Greek scientist Sophia Papadakis has travel to Crete in order to implement a program that is going to help people quit smoking. At the moment 38% of the Greek population smokes, making it the leading European country for tobacco consumption.
Papadakis believes that if she helps doctors promote a smoking cessation method developed by the University of Ottawa Heart Institute, then the percentage will significantly drop. She applied for a small grant and organized a two-year pilot program that will involve 52 Greek doctors on the island of Crete.
The program aims to teach doctors how to help their patients quit smoking. It was established that around 30% of the doctors involved in the program are smokers as well, therefore, Papadakis urged them to try the methods and see the results for themselves.
“I’ve been working with them one-on-one to help them through,” she said.
The method developed at the University of Ottawa Heart Institute starts with the doctors establishing whether their patients are smokers, and then offering the necessary medication, such as nicotine replacement therapy. Physicians will monitor patient progress over the course of several months and offer further assistance, if needed.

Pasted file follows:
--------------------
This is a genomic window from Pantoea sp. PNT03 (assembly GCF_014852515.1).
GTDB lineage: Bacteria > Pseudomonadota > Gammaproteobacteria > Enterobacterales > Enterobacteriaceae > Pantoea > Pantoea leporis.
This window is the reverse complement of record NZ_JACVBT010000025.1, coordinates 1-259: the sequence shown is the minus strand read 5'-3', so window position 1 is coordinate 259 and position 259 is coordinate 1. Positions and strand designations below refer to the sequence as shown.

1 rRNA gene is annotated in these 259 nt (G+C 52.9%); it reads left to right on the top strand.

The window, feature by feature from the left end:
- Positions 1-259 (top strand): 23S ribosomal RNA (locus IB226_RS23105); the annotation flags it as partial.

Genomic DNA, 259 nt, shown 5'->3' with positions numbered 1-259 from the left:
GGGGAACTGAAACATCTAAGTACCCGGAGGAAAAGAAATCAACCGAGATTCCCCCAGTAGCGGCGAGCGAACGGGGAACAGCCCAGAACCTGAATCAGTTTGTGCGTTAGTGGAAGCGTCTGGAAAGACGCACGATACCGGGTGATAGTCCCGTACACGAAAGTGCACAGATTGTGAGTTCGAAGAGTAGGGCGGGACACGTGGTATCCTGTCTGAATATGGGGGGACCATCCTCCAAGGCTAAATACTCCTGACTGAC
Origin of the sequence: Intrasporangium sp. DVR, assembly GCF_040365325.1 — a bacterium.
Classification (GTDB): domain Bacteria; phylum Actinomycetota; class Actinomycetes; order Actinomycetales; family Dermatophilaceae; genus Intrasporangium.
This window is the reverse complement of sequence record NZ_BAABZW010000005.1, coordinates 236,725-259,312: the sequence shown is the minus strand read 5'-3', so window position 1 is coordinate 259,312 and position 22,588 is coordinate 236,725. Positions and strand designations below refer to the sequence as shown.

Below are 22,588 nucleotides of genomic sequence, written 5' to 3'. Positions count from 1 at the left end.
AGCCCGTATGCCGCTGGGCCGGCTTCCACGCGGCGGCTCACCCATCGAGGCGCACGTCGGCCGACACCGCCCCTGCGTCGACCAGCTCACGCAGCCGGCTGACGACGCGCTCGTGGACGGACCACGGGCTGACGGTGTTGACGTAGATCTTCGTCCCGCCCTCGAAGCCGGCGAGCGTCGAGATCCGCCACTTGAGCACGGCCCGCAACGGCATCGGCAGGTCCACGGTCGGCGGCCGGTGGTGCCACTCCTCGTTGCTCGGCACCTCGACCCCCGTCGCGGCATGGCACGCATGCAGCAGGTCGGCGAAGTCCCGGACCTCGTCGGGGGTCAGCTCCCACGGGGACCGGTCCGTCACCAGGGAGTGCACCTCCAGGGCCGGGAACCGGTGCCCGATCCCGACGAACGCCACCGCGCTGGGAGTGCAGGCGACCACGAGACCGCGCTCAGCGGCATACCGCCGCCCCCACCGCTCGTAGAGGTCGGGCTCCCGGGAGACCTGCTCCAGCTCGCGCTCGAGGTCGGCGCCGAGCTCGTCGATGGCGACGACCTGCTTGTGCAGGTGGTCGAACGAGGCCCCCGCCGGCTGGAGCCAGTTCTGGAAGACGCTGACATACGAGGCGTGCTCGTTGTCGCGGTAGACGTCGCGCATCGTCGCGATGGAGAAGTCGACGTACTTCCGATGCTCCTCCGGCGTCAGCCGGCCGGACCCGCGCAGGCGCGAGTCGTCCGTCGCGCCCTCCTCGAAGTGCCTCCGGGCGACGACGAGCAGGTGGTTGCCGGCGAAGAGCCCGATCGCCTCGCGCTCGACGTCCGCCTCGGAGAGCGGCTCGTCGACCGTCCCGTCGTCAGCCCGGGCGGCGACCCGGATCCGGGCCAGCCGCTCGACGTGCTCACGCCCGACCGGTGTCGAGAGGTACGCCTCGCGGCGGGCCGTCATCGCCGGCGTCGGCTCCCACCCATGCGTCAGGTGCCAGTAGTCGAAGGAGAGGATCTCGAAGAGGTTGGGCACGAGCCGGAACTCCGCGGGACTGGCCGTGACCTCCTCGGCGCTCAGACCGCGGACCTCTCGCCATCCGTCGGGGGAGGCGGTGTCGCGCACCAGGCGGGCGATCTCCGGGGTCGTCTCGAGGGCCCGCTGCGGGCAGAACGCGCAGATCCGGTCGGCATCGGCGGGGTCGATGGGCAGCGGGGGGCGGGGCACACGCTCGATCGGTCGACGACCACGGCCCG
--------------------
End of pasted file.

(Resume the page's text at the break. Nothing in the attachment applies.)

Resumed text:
Papadakis was part of a team that developed the smoking cessation program and was its director at the heart institute. She found the chance to implement the method in Greece when the health care alliance for tobacco dependence treatment, Global Bridges offered grants to higher-income countries in order to address tobacco dependence in lower-income countries.